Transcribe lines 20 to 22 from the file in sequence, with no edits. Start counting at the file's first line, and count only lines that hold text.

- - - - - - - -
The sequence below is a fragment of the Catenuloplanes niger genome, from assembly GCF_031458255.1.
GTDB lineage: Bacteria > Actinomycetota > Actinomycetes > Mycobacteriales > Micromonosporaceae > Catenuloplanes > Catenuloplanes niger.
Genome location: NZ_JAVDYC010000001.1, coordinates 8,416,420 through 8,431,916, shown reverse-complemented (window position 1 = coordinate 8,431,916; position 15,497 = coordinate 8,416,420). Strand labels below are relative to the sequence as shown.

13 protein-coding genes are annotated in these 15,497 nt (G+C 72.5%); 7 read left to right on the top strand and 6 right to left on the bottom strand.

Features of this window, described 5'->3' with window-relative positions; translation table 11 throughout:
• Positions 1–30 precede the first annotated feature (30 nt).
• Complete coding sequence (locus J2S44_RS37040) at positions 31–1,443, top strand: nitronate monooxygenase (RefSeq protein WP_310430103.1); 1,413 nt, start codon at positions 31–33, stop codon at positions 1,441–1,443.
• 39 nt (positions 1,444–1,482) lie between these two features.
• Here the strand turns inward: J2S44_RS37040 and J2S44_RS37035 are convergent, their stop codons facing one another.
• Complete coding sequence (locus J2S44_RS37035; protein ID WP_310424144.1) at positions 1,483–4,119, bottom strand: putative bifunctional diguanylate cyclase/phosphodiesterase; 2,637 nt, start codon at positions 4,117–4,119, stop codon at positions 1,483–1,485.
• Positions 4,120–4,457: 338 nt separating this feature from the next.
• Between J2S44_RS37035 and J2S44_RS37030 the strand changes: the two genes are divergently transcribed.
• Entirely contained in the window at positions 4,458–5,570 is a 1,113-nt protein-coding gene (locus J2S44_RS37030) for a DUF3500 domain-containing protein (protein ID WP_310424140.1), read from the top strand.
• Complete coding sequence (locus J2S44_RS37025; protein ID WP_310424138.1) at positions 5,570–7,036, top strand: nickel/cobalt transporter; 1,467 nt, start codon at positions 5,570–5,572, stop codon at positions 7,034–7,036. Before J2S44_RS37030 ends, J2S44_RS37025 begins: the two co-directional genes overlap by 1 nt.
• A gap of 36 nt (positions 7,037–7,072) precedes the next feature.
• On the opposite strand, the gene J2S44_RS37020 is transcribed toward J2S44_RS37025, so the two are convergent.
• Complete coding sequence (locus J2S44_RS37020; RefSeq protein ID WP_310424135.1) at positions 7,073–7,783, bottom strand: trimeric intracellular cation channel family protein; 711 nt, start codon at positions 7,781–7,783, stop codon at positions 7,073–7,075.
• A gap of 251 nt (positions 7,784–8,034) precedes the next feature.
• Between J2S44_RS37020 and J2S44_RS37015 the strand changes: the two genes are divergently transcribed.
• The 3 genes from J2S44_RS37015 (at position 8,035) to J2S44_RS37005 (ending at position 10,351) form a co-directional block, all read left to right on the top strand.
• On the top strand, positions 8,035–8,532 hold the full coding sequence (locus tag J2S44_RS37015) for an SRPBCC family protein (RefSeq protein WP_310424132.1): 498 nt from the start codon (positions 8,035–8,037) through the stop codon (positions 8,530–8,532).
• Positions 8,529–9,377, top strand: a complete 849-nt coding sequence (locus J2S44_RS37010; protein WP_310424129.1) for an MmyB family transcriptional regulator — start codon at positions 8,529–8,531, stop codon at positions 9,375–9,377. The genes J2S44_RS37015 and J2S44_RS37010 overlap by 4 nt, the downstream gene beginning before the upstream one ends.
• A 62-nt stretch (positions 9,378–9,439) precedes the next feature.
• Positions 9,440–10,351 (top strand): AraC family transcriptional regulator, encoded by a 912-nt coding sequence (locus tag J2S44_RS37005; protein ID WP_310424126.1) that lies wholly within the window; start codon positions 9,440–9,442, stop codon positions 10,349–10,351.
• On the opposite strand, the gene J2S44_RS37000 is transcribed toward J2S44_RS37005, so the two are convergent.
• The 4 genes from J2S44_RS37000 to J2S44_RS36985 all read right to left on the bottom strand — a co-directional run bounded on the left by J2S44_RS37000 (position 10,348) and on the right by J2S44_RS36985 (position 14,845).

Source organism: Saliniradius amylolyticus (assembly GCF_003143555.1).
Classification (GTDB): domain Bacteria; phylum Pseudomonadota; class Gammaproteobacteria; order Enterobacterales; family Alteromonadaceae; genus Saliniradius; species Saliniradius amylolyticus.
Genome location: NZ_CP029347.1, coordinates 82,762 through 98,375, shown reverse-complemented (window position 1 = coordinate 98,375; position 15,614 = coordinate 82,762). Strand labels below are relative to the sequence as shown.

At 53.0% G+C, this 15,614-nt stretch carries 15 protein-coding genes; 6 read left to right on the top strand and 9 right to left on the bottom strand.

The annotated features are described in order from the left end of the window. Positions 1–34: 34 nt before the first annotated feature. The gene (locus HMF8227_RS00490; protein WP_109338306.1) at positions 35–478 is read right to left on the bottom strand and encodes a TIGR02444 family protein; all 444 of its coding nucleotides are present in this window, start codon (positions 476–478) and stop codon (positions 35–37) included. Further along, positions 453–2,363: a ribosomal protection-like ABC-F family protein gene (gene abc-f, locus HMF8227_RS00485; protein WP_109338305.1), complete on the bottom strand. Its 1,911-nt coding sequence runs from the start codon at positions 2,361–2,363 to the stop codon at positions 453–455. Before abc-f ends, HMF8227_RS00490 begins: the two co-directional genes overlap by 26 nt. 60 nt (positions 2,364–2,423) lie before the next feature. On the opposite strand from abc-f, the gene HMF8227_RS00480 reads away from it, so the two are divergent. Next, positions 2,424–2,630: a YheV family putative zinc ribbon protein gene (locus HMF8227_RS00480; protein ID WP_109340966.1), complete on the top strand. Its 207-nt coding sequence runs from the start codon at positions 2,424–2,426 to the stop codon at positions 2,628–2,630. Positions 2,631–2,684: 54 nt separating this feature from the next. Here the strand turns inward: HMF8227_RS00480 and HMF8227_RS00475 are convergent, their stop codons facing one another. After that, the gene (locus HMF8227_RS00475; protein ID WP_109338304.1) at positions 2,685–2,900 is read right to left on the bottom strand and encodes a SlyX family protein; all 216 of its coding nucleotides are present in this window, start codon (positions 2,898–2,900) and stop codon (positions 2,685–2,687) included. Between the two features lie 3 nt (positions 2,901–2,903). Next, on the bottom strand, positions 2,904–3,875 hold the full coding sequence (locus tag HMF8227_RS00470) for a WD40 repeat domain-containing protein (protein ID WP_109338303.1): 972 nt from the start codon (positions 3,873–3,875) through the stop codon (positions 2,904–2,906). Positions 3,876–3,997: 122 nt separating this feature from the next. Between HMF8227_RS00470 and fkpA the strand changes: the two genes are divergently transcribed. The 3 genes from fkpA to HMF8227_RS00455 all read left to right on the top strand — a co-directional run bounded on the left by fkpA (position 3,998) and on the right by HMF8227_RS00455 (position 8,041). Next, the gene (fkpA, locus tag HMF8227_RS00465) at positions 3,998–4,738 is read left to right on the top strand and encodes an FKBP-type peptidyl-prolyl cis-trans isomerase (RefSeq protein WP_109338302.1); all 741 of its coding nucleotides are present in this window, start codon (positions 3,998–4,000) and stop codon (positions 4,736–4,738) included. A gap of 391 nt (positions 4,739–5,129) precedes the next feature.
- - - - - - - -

• The 3 genes from J2S44_RS37015 (at position 8,035) to J2S44_RS37005 (ending at position 10,351) form a co-directional block, all read left to right on the top strand.
• On the top strand, positions 8,035–8,532 hold the full coding sequence (locus tag J2S44_RS37015) for an SRPBCC family protein (RefSeq protein WP_310424132.1): 498 nt from the start codon (positions 8,035–8,037) through the stop codon (positions 8,530–8,532).
• Positions 8,529–9,377, top strand: a complete 849-nt coding sequence (locus J2S44_RS37010; protein WP_310424129.1) for an MmyB family transcriptional regulator — start codon at positions 8,529–8,531, stop codon at positions 9,375–9,377. The genes J2S44_RS37015 and J2S44_RS37010 overlap by 4 nt, the downstream gene beginning before the upstream one ends.